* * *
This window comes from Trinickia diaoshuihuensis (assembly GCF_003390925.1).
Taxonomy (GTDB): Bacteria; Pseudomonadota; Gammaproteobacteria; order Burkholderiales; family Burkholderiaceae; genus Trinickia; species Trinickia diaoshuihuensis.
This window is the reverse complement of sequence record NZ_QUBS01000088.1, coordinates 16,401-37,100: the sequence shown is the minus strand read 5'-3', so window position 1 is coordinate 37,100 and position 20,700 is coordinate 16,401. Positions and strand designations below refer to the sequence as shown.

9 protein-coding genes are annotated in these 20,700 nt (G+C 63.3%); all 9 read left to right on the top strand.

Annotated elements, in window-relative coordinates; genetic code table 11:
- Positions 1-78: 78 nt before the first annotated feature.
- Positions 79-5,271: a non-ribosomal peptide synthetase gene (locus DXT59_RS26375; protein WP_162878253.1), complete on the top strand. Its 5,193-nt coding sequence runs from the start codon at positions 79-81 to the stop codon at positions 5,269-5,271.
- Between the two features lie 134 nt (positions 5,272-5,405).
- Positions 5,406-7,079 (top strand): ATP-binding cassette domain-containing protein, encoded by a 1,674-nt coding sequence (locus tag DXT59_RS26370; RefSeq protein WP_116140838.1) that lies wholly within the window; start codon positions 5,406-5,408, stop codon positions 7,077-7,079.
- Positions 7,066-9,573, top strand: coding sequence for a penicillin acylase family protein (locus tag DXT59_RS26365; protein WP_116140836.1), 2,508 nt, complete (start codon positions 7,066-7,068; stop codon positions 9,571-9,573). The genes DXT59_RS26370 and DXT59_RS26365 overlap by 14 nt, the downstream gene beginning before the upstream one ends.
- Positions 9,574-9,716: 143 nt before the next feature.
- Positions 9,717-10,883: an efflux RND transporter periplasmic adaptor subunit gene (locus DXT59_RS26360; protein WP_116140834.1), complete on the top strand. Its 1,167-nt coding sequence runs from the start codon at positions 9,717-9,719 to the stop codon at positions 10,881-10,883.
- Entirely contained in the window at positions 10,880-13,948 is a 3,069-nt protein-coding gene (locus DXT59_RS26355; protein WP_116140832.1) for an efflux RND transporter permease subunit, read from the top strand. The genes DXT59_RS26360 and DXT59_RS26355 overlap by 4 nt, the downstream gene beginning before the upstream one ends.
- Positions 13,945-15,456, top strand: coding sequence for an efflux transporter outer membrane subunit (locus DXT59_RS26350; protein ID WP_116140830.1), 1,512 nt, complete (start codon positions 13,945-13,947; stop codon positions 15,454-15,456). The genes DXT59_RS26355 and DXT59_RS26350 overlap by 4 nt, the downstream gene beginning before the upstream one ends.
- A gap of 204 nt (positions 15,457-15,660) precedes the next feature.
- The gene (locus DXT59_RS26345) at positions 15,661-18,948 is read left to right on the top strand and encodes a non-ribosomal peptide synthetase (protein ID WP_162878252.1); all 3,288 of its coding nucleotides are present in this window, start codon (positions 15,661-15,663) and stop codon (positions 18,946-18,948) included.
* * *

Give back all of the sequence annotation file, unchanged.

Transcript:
This window comes from Trinickia diaoshuihuensis (assembly GCF_003390925.1).
Taxonomy (GTDB): Bacteria; Pseudomonadota; Gammaproteobacteria; order Burkholderiales; family Burkholderiaceae; genus Trinickia; species Trinickia diaoshuihuensis.
This window is the reverse complement of sequence record NZ_QUBS01000088.1, coordinates 16,401-37,100: the sequence shown is the minus strand read 5'-3', so window position 1 is coordinate 37,100 and position 20,700 is coordinate 16,401. Positions and strand designations below refer to the sequence as shown.

9 protein-coding genes are annotated in these 20,700 nt (G+C 63.3%); all 9 read left to right on the top strand.

Annotated elements, in window-relative coordinates; genetic code table 11:
- Positions 1-78: 78 nt before the first annotated feature.
- Positions 79-5,271: a non-ribosomal peptide synthetase gene (locus DXT59_RS26375; protein WP_162878253.1), complete on the top strand. Its 5,193-nt coding sequence runs from the start codon at positions 79-81 to the stop codon at positions 5,269-5,271.
- Between the two features lie 134 nt (positions 5,272-5,405).
- Positions 5,406-7,079 (top strand): ATP-binding cassette domain-containing protein, encoded by a 1,674-nt coding sequence (locus tag DXT59_RS26370; RefSeq protein WP_116140838.1) that lies wholly within the window; start codon positions 5,406-5,408, stop codon positions 7,077-7,079.
- Positions 7,066-9,573, top strand: coding sequence for a penicillin acylase family protein (locus tag DXT59_RS26365; protein WP_116140836.1), 2,508 nt, complete (start codon positions 7,066-7,068; stop codon positions 9,571-9,573). The genes DXT59_RS26370 and DXT59_RS26365 overlap by 14 nt, the downstream gene beginning before the upstream one ends.
- Positions 9,574-9,716: 143 nt before the next feature.
- Positions 9,717-10,883: an efflux RND transporter periplasmic adaptor subunit gene (locus DXT59_RS26360; protein WP_116140834.1), complete on the top strand. Its 1,167-nt coding sequence runs from the start codon at positions 9,717-9,719 to the stop codon at positions 10,881-10,883.
- Entirely contained in the window at positions 10,880-13,948 is a 3,069-nt protein-coding gene (locus DXT59_RS26355; protein WP_116140832.1) for an efflux RND transporter permease subunit, read from the top strand. The genes DXT59_RS26360 and DXT59_RS26355 overlap by 4 nt, the downstream gene beginning before the upstream one ends.
- Positions 13,945-15,456, top strand: coding sequence for an efflux transporter outer membrane subunit (locus DXT59_RS26350; protein ID WP_116140830.1), 1,512 nt, complete (start codon positions 13,945-13,947; stop codon positions 15,454-15,456). The genes DXT59_RS26355 and DXT59_RS26350 overlap by 4 nt, the downstream gene beginning before the upstream one ends.
- A gap of 204 nt (positions 15,457-15,660) precedes the next feature.
- The gene (locus DXT59_RS26345) at positions 15,661-18,948 is read left to right on the top strand and encodes a non-ribosomal peptide synthetase (protein ID WP_162878252.1); all 3,288 of its coding nucleotides are present in this window, start codon (positions 15,661-15,663) and stop codon (positions 18,946-18,948) included.